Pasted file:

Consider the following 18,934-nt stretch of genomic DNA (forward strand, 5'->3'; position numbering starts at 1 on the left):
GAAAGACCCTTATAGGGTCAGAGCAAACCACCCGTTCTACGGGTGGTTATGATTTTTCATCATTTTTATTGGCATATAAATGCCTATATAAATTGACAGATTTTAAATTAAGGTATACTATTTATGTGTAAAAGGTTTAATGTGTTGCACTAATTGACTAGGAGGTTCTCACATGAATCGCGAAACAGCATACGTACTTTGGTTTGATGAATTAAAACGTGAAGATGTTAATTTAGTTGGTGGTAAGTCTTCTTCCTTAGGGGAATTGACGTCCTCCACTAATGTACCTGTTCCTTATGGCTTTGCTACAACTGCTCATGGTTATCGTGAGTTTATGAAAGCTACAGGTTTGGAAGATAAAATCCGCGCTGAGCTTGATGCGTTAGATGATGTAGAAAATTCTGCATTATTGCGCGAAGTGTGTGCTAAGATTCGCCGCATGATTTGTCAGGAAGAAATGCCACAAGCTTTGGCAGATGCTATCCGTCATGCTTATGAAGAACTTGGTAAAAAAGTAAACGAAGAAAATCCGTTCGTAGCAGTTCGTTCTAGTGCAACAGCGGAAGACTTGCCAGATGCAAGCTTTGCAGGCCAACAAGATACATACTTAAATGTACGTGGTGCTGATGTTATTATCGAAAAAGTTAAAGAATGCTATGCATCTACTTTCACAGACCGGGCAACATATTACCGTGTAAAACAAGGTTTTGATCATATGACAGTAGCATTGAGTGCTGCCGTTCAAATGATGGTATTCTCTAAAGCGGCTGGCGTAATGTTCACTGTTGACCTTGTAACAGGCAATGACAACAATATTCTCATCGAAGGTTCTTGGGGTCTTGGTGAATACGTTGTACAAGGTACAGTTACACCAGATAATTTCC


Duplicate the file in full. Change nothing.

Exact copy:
Consider the following 18,934-nt stretch of genomic DNA (forward strand, 5'->3'; position numbering starts at 1 on the left):
GAAAGACCCTTATAGGGTCAGAGCAAACCACCCGTTCTACGGGTGGTTATGATTTTTCATCATTTTTATTGGCATATAAATGCCTATATAAATTGACAGATTTTAAATTAAGGTATACTATTTATGTGTAAAAGGTTTAATGTGTTGCACTAATTGACTAGGAGGTTCTCACATGAATCGCGAAACAGCATACGTACTTTGGTTTGATGAATTAAAACGTGAAGATGTTAATTTAGTTGGTGGTAAGTCTTCTTCCTTAGGGGAATTGACGTCCTCCACTAATGTACCTGTTCCTTATGGCTTTGCTACAACTGCTCATGGTTATCGTGAGTTTATGAAAGCTACAGGTTTGGAAGATAAAATCCGCGCTGAGCTTGATGCGTTAGATGATGTAGAAAATTCTGCATTATTGCGCGAAGTGTGTGCTAAGATTCGCCGCATGATTTGTCAGGAAGAAATGCCACAAGCTTTGGCAGATGCTATCCGTCATGCTTATGAAGAACTTGGTAAAAAAGTAAACGAAGAAAATCCGTTCGTAGCAGTTCGTTCTAGTGCAACAGCGGAAGACTTGCCAGATGCAAGCTTTGCAGGCCAACAAGATACATACTTAAATGTACGTGGTGCTGATGTTATTATCGAAAAAGTTAAAGAATGCTATGCATCTACTTTCACAGACCGGGCAACATATTACCGTGTAAAACAAGGTTTTGATCATATGACAGTAGCATTGAGTGCTGCCGTTCAAATGATGGTATTCTCTAAAGCGGCTGGCGTAATGTTCACTGTTGACCTTGTAACAGGCAATGACAACAATATTCTCATCGAAGGTTCTTGGGGTCTTGGTGAATACGTTGTACAAGGTACAGTTACACCAGATAATTTCC